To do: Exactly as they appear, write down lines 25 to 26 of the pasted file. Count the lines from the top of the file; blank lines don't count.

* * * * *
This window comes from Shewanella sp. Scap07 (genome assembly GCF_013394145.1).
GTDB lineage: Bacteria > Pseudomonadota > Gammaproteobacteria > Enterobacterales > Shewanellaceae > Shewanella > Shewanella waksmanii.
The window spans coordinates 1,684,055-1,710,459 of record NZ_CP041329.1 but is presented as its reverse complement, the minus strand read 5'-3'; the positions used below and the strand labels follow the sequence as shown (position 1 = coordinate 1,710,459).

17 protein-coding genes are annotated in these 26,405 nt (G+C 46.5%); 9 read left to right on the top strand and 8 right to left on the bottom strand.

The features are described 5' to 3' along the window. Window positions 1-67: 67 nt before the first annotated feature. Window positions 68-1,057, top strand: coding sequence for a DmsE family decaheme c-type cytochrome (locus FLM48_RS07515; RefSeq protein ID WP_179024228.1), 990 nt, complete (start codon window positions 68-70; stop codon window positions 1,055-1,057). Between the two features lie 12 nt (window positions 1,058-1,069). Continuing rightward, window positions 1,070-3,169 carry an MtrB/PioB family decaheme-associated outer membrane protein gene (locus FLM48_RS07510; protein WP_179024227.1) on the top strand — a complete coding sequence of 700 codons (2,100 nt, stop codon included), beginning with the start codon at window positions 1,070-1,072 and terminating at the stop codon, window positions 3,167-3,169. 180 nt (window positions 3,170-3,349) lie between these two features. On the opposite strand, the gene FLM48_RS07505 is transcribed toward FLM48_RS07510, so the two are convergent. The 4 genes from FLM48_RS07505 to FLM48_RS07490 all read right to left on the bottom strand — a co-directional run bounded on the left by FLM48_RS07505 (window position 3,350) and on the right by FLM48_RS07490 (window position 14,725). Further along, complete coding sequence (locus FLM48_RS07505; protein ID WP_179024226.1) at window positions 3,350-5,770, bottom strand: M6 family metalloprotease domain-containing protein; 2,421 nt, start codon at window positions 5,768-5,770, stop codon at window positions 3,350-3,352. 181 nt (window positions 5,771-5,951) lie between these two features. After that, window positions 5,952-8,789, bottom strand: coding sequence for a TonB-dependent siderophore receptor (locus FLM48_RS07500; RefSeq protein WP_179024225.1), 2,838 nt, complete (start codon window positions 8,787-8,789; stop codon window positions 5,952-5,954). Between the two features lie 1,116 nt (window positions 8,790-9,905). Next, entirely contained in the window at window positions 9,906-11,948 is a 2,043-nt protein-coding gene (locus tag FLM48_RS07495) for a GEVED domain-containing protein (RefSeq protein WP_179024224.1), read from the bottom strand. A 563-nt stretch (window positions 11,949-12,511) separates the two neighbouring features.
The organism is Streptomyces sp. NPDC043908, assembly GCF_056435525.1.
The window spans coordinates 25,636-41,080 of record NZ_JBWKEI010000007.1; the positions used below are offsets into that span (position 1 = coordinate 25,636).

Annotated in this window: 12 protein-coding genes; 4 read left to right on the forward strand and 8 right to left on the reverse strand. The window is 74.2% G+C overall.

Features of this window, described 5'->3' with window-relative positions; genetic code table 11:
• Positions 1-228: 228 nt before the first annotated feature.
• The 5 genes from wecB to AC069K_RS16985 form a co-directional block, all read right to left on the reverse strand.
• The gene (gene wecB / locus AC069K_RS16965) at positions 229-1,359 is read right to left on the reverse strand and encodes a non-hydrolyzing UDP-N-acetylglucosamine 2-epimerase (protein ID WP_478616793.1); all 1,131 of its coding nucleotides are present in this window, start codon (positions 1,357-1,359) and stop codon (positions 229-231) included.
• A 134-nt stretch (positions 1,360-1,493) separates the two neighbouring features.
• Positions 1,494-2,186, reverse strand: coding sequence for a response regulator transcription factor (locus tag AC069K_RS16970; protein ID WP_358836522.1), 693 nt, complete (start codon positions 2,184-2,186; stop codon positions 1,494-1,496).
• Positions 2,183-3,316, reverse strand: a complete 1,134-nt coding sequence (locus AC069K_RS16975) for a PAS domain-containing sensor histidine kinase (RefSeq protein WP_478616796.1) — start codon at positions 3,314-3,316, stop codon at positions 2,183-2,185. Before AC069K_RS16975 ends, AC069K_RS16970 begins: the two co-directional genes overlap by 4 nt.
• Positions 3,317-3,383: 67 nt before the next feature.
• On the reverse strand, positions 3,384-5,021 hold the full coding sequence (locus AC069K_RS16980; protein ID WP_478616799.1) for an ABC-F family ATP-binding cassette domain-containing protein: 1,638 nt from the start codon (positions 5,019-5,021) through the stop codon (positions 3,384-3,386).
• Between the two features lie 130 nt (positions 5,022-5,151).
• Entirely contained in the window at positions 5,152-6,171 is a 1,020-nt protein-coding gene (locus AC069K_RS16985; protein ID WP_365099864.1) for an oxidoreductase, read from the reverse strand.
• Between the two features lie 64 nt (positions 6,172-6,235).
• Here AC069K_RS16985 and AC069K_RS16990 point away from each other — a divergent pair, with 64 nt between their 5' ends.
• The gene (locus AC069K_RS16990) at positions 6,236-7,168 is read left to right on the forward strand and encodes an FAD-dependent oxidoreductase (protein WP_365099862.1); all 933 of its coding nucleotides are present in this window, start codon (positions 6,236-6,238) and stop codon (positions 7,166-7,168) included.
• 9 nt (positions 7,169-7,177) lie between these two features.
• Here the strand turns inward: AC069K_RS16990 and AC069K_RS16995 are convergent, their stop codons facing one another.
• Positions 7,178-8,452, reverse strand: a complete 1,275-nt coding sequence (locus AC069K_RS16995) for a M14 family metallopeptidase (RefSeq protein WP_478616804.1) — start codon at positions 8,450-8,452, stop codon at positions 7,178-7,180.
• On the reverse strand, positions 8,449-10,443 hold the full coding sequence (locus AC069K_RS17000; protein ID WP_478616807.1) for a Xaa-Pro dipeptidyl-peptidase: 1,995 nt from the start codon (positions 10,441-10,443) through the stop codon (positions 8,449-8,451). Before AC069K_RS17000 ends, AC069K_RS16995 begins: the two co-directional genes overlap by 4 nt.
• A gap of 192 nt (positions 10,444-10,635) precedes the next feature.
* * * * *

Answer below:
• Positions 7,178-8,452, reverse strand: a complete 1,275-nt coding sequence (locus AC069K_RS16995) for a M14 family metallopeptidase (RefSeq protein WP_478616804.1) — start codon at positions 8,450-8,452, stop codon at positions 7,178-7,180.
• On the reverse strand, positions 8,449-10,443 hold the full coding sequence (locus AC069K_RS17000; protein ID WP_478616807.1) for a Xaa-Pro dipeptidyl-peptidase: 1,995 nt from the start codon (positions 10,441-10,443) through the stop codon (positions 8,449-8,451). Before AC069K_RS17000 ends, AC069K_RS16995 begins: the two co-directional genes overlap by 4 nt.